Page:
You will compare accounting principles for private and public companies. As you may have discovered as you’ve reviewed the materials for this course, most of what is learned in accounting courses focuses on public companies, not private ones. GAAP, as you have also learned from your studies, may be followed by private companies, but it is only required to be used by publicly traded companies. FASB, of course, is designated by the SEC to establish and improve GAAP, so their focus is primarily on publicly traded companies.
FASB has also recognized the importance and potential impact of private company financial statements. According to Forbes, out of the 5.7 million firms with employees in the United States, less than 1 percent have shares listed on a U.S. exchange. Although we tend to think of private companies as small companies, the reality is quite the opposite, with private firms accounting for 86.4 percent of U.S. firms with 500 or more employees.
In recognition of the growing importance and impact of private companies, FASB has come up with a useful publication – Private Company Decision-Making Framework, A Guide for Evaluating Financial Accounting and Reporting for Private Companies. You can access this document by clicking here.
In this guide, FASB identifies the following five Significant Differential Factors:
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- Number of primary users and their access to management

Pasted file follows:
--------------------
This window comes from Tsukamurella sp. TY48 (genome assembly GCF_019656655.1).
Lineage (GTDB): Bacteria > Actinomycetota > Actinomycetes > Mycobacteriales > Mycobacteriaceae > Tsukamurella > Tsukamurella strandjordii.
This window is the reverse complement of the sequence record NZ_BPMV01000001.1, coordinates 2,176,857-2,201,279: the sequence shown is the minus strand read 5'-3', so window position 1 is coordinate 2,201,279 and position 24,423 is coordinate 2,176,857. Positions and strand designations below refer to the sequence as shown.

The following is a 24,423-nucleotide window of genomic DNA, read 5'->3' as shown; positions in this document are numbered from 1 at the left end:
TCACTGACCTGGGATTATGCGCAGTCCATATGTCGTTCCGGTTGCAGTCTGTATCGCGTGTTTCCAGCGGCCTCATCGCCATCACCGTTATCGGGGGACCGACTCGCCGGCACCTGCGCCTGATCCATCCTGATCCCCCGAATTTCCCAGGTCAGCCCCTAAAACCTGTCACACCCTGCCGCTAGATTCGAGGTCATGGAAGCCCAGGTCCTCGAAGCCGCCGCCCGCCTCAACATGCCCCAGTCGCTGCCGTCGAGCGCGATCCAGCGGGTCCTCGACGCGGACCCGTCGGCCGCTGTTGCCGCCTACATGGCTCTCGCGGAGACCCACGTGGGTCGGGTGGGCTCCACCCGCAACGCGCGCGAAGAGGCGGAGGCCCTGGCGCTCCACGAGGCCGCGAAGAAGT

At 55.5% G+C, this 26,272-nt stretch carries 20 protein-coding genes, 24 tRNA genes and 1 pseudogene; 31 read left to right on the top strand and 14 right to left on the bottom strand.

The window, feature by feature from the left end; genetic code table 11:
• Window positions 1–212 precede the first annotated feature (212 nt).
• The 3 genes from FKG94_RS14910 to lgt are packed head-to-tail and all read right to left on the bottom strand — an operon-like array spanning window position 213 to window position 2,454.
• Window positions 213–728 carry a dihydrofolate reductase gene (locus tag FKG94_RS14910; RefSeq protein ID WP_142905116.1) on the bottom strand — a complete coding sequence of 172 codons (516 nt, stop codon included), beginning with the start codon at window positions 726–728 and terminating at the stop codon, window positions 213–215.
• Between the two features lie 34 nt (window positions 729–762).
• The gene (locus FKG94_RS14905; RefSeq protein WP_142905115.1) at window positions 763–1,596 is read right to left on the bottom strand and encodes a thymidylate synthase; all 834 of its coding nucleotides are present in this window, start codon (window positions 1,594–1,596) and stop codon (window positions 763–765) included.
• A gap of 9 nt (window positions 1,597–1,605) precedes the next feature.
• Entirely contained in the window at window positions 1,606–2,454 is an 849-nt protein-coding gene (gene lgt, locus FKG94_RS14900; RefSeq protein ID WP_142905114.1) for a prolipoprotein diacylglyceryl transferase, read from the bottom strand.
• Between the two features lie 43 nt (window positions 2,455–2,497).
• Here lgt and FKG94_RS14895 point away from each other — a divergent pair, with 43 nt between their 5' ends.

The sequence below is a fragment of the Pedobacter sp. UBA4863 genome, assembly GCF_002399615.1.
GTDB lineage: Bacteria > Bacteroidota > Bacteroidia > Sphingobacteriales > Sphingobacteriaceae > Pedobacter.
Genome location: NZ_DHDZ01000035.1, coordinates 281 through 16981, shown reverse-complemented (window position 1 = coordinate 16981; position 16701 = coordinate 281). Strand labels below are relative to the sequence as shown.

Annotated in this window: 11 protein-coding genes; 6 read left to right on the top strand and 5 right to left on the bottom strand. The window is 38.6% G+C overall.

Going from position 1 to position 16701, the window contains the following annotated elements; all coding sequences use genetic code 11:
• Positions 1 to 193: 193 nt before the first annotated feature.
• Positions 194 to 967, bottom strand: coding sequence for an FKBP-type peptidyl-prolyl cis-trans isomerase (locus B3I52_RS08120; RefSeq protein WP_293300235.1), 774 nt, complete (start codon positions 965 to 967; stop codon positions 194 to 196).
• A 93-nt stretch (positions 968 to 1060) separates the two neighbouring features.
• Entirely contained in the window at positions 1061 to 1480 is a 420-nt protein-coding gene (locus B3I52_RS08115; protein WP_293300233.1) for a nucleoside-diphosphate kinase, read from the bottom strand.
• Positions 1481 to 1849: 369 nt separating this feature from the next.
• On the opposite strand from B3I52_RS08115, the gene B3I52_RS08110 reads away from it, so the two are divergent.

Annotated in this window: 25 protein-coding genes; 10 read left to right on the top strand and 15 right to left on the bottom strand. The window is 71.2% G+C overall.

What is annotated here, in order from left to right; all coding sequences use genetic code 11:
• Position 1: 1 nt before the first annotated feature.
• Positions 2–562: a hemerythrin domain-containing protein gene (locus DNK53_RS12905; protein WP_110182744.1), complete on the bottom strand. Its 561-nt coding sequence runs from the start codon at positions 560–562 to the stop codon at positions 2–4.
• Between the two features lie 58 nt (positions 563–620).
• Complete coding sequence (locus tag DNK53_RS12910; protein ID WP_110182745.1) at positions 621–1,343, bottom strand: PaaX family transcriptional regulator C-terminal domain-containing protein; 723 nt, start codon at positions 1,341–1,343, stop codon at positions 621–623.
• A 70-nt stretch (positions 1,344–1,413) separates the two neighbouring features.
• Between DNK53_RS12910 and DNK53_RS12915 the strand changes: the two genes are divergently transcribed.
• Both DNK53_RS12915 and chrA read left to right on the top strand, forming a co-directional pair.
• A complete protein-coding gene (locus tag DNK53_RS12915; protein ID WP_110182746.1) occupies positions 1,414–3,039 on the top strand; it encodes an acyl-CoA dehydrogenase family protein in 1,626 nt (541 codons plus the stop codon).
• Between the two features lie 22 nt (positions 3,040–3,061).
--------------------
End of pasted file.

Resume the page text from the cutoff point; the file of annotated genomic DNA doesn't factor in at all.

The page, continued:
- Investment strategies of primary users
- Ownership and capital structure
- Accounting resources
- Learning about new financial reporting guidance
For Assignment 2, write a 2-to-4 page paper in which you:
• Select two of the Differential Factors that interest you, and briefly explain why.
• In your own words, explain the Factor and why it is different from a publicly traded company.
• Identify the accounting risks associated with each of your chosen Factors. What would you recommend to minimize those risks?
• Based on what you have learned this quarter, what components of the Balance Sheet have the most potential to be impacted by the Differential Factors you have chosen? Identify both positive and negative potential impacts.
1- Horoughly selected two of the Differential Factors that interest you and thoroughly explained why.
2- Thoroughly explained the Factor and why it is different from the publicly traded company, in your own words.
3- Thoroughly identified the accounting risks associated with each of your chosen Factors. Provided thorough recommendation to minimize the risks.
4- Thoroughly explained what components of the Balance Sheet have the most potential to be impacted by the Differential Factors you chose. Thoroughly identified positive and negative potential impacts
5- Error free or almost error free grammar, spelling, punctuation, and formatting.
6 In-text citations and references are error free or almost error free and consistently formatted correctly.
Selected Differential Factors and their Importance:
For this assignment, I have chosen the following two Differential Factors from the FASB’s Private Company Decision-Making Framework: